A feast for the eyes if not necessarily the brain, Alita: Battle Angel brings enough wide-eyed, visual splendor to offset its narrative clunk.
There’s no shortage of matter over mind movies hitting the box office these days. In some respects, digital effects artists have become more filmmakers than the filmmakers themselves. While this is true in Robert Rodriguez’s new film, Alita: Battle Angel, it has a little more going for it than the typical substance-drained CGI smash-fest we’re used to seeing. Like it’s protagonist, the heart of the film is strong.
Let’s talk about the matter first. Alita absolutely is a CGI smash-fest, but oh-my-gosh is it a great one. The battles are imaginative and pack a serious punch. Most of the cyborgs Alita squares off against are creatively designed and avoid cookie-cutter conventionality in terms of design elements. There are no carbon-copy characters. The camerawork is as mobile as the fights, keeping us in the heart of the action throughout the whole film. It even manages to keep a little of that manga flair, the most obvious being the oversized weapons that a few of the characters wield. Another major positive is the world of Iron City, which feels genuine and has a tone and color all its own. The film deftly gels it all together, adding to the authenticity, making it easy to suspend disbelief in this world. This is a film to admire on the big screen if you can.
Despite nearly every scene having some form of computer-generated effect, especially with the facial altering of Rosa Salazar to get Alita’s googly-eyed look, it settles easily into the back of our minds. Alita’s appearance quickly becomes normal, and we don’t think twice about it after the first couple of scenes. I think this is largely a testament to the VFX teams, but also Salazar, who really sells the performance. She and Christoph Waltz are acting up a storm in this film, selling hokey dialogue with professional delivery, bringing suitable gravity to hold the film down when it threatens to balloon away into ridiculousness. Where the film is let down is in the efforts of the supporting cast, mostly Alita’s troupe of humans she befriends, led by the unbelievably bland Hugo (Keean Johnson). Hugo seems designed to exude what Robert Rodriguez thought was cool 30 years ago, leather jackets and tough-yet-nice-guy attitude. I couldn’t help thinking he was living his midlife crisis through this unfortunate roll, reliving the glory days of a cool that Hugo sadly fell well short of.
If you think I’m being too harsh on poor whitebread Hugo, wait till you see how he’s mistreated by the script itself. Him and everyone else, for that matter, audience included. The script…well…the script is pretty garbage. The dialogue is the biggest culprit, constantly swerving the film into realms of teen corniness that would make the cast of High School Musical blush. It delivers romance with the smoothness of a basement neckbeard, it advances story beats with hammy exposition, it casually flings around meaningless words like panzer-kunst with a straight face. Not far behind the spoken word train wreck is the narrative. It treats big baddies like video game bosses, letting Alita pummel them into mechanized pulp, then letting them escape only to return three more times, graduates of the Doctor Robotnik school of defeat. It also presents us with a city on the hill, a futuristic Jerusalem—the floating city of Zalem, unattainable for all but the very best…unless you climb the access pipes with your robotic body. Alita’s script demands that you check your brain at the door.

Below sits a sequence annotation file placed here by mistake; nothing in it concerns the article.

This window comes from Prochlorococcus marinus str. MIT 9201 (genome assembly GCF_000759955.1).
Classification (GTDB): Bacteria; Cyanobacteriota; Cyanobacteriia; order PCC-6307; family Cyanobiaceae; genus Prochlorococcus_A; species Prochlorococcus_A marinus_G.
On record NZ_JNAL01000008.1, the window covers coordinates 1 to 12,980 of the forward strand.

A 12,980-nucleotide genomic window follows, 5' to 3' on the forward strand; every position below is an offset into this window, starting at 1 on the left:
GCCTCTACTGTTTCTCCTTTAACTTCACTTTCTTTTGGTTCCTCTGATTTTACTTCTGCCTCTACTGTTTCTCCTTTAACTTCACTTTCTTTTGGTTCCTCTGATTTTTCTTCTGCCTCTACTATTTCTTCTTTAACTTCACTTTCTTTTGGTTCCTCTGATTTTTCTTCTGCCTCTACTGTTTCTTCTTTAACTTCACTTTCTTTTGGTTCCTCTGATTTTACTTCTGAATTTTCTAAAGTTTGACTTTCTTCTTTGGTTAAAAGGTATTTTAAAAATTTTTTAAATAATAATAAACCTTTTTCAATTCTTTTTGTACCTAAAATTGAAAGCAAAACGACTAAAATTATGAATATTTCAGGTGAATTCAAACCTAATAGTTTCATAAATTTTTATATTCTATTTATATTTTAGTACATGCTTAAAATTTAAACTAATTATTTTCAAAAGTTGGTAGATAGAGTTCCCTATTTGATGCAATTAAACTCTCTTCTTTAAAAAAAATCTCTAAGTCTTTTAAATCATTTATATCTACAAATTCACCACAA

Clocking in at just over two hours, it’s not as lengthy as most epic adventure films of late, but, covering three whole issues of the manga, it’s chock full of content to the point where the pacing is completely shot. Alita has so many climactic battles, undergoes three different journeys of discovery, and ultimately still doesn’t achieve what she wanted, forcing the film to fast forward months of time in the last five minutes in order to set up the sequel that will, in all likelihood, never come. Had it not assumed audiences would want more down some future road and instead simply focused on the story it was telling here and now, the film’s structural issues might have been mitigated.
Despite the obvious problems with it, I can’t say that Alita isn’t an enjoyable film. There’re some great cinematic moments and thrilling action sequences that benefit from the big-screen treatment. Some of the dialogue, coupled with Salazar’s delivery, cements Alita’s badassery as a character, and the film is never boring. As long as you let your eyes do the work and let your brain take a two-hour power nap, Alita: Battle Angel promises a fun ride.